[Reader question] Do I have a 32-bit or 64-bit Mac?

Do I have a 64 bit Mac?

Yesterday I received the following question from my reader Urs:

Does my iMac use a 32- or 64-bit processor architecture? Where can I find out from my iMac whether it has a 64-bit or 32-bit processor architecture. Unfortunately, I did not find any information under "System Report" for the CPU information.

Difference: 64-bit hardware and operating system

I suppose Urs' question is aimed at macOS Catalina no longer supporting 32-bit apps. This now leads to confusion among Mac users, because they do not know whether the Mac is running with Catalina and is already 64-bit.

From macOS Catalina onwards, no Mac can handle 32-bit apps. The hardware definitely could.

From macOS Catalina onwards, no Mac can handle 32-bit apps. The hardware definitely could.

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But these are two different things. A distinction has to be made here between what the Mac's processor supports and what the operating system can and what it "wants" to support. A Mac from 2018, for example, can easily support 32- and 64-bit software with macOS Mojave, but as soon as you have installed macOS Catalina on the same Mac, it no longer "wants" to support the old software.

The old Mac OS X and macOS versions before Catalina could all handle 64-bit AND 32-bit apps. In order to optimize the operating system, however, Apple decided at some point that, starting with macOS Catalina, they would no longer include support for 32-bit software in the system and would only support 64-bit apps.

64-bit hardware since PowerPC

According to the Wiki entry for PowerPC (PPC), this type of processor was designed for 64-bit right from the start. The PowerPC came in 1991 and was also installed by Apple until they switched to Intel processors at some point.

But you can already see that in 2020 you don't have to worry about whether your iMac "already" supports 64-bit or "still" runs on 32-bit. The likelihood of having a Mac so old that it still runs on a 32-bit processor architecture is relatively low.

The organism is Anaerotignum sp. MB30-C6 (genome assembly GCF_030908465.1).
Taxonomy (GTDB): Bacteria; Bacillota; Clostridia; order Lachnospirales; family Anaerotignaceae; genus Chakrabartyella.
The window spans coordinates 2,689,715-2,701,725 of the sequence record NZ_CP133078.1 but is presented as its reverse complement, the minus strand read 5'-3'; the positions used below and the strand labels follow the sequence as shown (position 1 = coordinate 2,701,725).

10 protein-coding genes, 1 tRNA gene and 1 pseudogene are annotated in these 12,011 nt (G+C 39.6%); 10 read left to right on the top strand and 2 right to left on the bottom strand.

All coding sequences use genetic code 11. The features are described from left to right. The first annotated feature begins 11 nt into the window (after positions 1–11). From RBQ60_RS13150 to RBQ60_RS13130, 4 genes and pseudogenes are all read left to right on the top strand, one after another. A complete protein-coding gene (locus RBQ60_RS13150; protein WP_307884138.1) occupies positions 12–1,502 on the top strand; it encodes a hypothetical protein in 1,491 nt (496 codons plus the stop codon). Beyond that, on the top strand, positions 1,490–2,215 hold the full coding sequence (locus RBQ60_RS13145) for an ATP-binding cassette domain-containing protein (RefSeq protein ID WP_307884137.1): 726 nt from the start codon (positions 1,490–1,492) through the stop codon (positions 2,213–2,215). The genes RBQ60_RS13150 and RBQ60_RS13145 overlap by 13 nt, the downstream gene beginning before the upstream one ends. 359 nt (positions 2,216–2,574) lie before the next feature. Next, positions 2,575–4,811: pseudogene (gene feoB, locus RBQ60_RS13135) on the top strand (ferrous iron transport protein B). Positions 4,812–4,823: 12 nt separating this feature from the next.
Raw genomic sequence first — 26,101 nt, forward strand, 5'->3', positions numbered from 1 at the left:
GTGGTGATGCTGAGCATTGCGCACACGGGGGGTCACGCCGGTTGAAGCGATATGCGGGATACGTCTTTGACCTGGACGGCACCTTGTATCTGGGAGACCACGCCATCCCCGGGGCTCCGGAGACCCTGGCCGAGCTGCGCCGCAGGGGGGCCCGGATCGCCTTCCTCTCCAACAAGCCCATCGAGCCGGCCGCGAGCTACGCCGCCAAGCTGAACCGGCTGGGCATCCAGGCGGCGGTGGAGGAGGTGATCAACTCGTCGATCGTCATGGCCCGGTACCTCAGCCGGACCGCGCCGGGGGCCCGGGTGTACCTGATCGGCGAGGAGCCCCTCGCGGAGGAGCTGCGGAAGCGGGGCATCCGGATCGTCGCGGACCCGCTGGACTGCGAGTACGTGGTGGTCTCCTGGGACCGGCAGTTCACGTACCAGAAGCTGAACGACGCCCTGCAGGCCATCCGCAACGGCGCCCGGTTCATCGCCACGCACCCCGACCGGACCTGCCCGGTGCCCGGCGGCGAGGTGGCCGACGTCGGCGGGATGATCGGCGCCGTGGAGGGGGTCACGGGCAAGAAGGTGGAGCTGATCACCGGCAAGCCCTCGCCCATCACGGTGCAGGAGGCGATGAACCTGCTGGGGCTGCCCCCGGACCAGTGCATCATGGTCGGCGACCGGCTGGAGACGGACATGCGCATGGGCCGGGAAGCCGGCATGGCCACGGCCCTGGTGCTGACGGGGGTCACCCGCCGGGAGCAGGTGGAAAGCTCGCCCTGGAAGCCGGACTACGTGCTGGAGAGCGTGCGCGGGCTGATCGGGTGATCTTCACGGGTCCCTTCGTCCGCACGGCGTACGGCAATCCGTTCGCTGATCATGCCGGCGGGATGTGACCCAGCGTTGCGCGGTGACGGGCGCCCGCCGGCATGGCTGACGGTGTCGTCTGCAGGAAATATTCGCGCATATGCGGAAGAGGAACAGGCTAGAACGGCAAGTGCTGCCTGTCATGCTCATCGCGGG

On the side EveryMac.com I found a list that shows which Mac models have a 64 bit processor, whether they work with a 32 or 64 bit EFI and in which mode they start the operating system. However, this covers rather older Macs.

EveryMac.com has an extensive table (here just a short excerpt) that shows which architecture the corresponding Mac model supports.

EveryMac.com has an extensive table (here just a short excerpt) that shows which architecture the corresponding Mac model supports.

Is my Mac a 64-bit Mac?

Stack exchange I found a little guide that shows how to find out whether your Mac is running a 32-bit or 64-bit kernel:

To do this, go to the apple menu in the top left and select "About my Mac". Then click on "System Report" (on old Macs also "System Profiler") and go to the "Software" section on the sub-item "Extensions".

The system report shows what architecture the Mac processor is built on.

The system report shows what architecture the Mac processor is built on.

In this list you will find the lines "64-Bit (Intel)" and "Architectures". For me these results appear:

Architectures: x86_64
64-bit (Intel): Ja

Both indicate that my MacBook Pro works with a 64-bit processor.

There are also a few other points that can be used to tell whether it's a 32- or 64-bit Mac:

  • Mac OS X 10.6 Snow Leopard was the last system that 32-bit Macs could run.
  • If the Mac works with Mac OS X 10.7 Lion or higher, the Mac must support 64 bit.
  • If the MacBook Pro has a black keyboard, it is a 64-bit Mac (the old 32-bit MacBook Pro models still had a silver keyboard).

I hope this post has resolved the 32/64 bit confusion. If you have any tips that I should add here, please let me know!

 

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